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Message Board > Fitting Woes > Bust Circle ( Moderated by CarolynGM, Deepika)

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Bust Circle
How big is it?
KathleenNW

KathleenNW  Friend of PR
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Member since 5/20/06
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Date: 6/18/12 1:14 PM

I hear a lot about the "bust circle", but I don't think I've ever heard how big it should be. Does it matter what the dart intake is (the cup size)?

Like ?
A = 2"
B = 2 1/2"
C = 3"
etc., etc....

Thank you

novicesewist
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novicesewist  Friend of PR
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Date: 6/18/12 1:18 PM

Let me preface by saying that I'm not an expert. I just happened to be watching Peggy Sagers drafting video last night, and I think I remember her saying that the bust circle in smaller sizes (under 14) was a radius of 1.5 inches. Then in the larger sizes the diameter was 2.5 inches, up to a certain size, then it went up an inch per size (unfortunately, I do not remember at what size the 2.5 inch radius changed to another inch per size) So, radius of 1.5 inches equals circle of 3 inches across, and 2.5 inch radius would equal circle 5 inches across.
Hopefully that will give you a place to start.
Judy

KathleenNW

KathleenNW  Friend of PR
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Date: 6/18/12 1:34 PM

Thank you for the reference. I have her DVD, so I just watched a part of it that talks about the bust circle.

8 - 12 1 1/2" radius
14 - 18 2 1/2" radius
18 = 2-1/2" + 1"
20 -> 2-1/2" + 2", and so on.

It seems strange to me that it isn't also based on dart size. BUT, maybe the size of the dart determines how far into the bust circle the dart goes.

Can anyone explain this further?

Thank you
-- Edited on 6/18/12 1:36 PM --

wendyrb
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Date: 6/18/12 1:55 PM

Kathleen, these are very useful guidelines. Thanks for sharing.

I recently took Sarah Veblen's class here- Fun with Fitting Darts. Her new book The Complete Photo Guide to Perfect Fitting shows an approach I see others post about here. The pattern dart is a starting point. Trace off a muslin of it and mark the seam lines to make a pin basted muslin, especially the dart. When fitting it, you can release the dart easily to custom fit it to your particular shape. We all have fullness and indents that are uniquely our own. Most of us benefit from re-draping the dart on our bodies. Shift the dart angle/placement, depth of fold and length to a bust circle until it is right for you. You can also slash open the muslin to either remove fullness for a small bust, or add space for a fuller bust.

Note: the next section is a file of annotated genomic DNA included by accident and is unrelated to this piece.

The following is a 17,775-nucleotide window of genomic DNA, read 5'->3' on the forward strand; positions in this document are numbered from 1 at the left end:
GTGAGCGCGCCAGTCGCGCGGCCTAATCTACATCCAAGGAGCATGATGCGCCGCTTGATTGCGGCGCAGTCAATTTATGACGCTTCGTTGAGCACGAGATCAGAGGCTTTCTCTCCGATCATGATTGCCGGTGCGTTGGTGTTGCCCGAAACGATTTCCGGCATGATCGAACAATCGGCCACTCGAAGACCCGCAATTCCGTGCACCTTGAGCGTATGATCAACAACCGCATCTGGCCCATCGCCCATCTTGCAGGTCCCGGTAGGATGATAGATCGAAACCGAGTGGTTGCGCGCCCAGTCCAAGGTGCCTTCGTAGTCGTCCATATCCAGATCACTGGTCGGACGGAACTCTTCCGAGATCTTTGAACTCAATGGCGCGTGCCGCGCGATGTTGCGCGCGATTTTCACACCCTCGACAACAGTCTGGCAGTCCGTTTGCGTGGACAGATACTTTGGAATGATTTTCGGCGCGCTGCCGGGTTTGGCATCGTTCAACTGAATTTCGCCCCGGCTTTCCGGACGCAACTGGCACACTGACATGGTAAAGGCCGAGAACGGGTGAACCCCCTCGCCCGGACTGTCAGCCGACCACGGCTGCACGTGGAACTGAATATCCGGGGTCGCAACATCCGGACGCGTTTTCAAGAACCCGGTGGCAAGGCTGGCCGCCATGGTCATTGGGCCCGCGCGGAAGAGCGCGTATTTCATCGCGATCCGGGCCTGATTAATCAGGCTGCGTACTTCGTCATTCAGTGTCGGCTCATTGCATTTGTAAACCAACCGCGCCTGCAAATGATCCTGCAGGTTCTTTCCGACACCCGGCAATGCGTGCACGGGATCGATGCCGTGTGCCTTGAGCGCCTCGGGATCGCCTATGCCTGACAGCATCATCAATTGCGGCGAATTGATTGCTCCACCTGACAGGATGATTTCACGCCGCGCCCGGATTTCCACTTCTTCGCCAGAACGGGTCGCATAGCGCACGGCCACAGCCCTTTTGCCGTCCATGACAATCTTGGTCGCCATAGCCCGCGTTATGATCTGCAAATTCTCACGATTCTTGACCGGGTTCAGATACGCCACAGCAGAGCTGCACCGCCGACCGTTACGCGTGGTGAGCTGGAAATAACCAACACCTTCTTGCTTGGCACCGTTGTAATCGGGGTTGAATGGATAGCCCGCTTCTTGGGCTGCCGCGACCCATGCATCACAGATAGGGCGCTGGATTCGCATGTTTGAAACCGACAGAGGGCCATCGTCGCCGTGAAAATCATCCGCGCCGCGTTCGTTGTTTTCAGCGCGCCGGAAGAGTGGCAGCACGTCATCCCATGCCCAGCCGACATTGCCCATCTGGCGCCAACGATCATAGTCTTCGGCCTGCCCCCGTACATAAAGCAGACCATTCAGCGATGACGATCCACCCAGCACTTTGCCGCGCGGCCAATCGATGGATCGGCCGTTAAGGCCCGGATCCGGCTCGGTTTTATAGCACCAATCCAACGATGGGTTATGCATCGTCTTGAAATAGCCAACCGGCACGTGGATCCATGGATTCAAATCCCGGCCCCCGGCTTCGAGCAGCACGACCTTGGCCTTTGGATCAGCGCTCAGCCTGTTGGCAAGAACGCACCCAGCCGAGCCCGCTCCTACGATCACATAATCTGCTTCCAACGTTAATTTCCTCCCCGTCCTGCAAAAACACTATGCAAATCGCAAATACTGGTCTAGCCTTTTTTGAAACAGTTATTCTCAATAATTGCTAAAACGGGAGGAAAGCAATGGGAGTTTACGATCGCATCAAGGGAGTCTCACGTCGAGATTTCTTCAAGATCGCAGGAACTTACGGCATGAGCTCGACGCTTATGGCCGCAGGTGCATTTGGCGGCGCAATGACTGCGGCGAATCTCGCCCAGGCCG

Unless you are just like the pattern, it's worthwhile to become familar with fitting yourself. Or, find a fitting buddy better still! HTH.

------
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Miss Fairchild
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In reply to KathleenNW <<


Date: 6/19/12 1:44 AM

In reading the numbers, I'd guess it was due to the size of dart or cup size. But other designers use a different size bust circle. For example, I believe Glenda Sparling uses a 1" bust circle, no matter your size. Peggy's reference of 3" was very strange to me, but it does make sense when you think of it visually.

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KathleenNW

KathleenNW  Friend of PR
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Date: 6/19/12 9:22 AM

One thing is becoming very clear. There are as many 'rules' and 'standards' as there are pattern designers.

It was a lot easier in Home Ec (1965 - 1969when you only learned one method, however, it's a lot more interesting now with the internet, but a lot more confusing.

This is such a great website. Lots of interesting converdations.

hazelnut
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Date: 6/19/12 2:15 PM

I've never heard of a "bust circle". Could someone please explain exactly what it is and how it's used, and for what purpose? Thanks

lca
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Date: 6/19/12 3:36 PM

Imagine a circle around the bust appex. The size of the circle is dependent upon the above criteria. The end of a dart should come somewhere within this circle. HTH.

GlButterfly

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In reply to hazelnut <<
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Date: 6/19/12 5:19 PM

The larger the bust, the farther away the point of the dart needs to be. Some say as short as 1/2" for the smallest cup sizes. Because it's quicker to type, let's use 1" as an example (which might be a B cup). A dart can begin from almost any edge. We would still need to end it with our 1" (in this example.) If you were to make dots around the apex of the bust, each 1" away (the radius) and connect them, you would have a circle! That's where the circle comes from.

There are factors which may change the radius; this is a guide.

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hazelnut
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Date: 6/19/12 7:42 PM

Ica and GL, thank you for the explanation - this is the first time I've read this term. This will be another helpful guide in determining where to end a bust dart, particularly when drafting them from scratch during a FBA.

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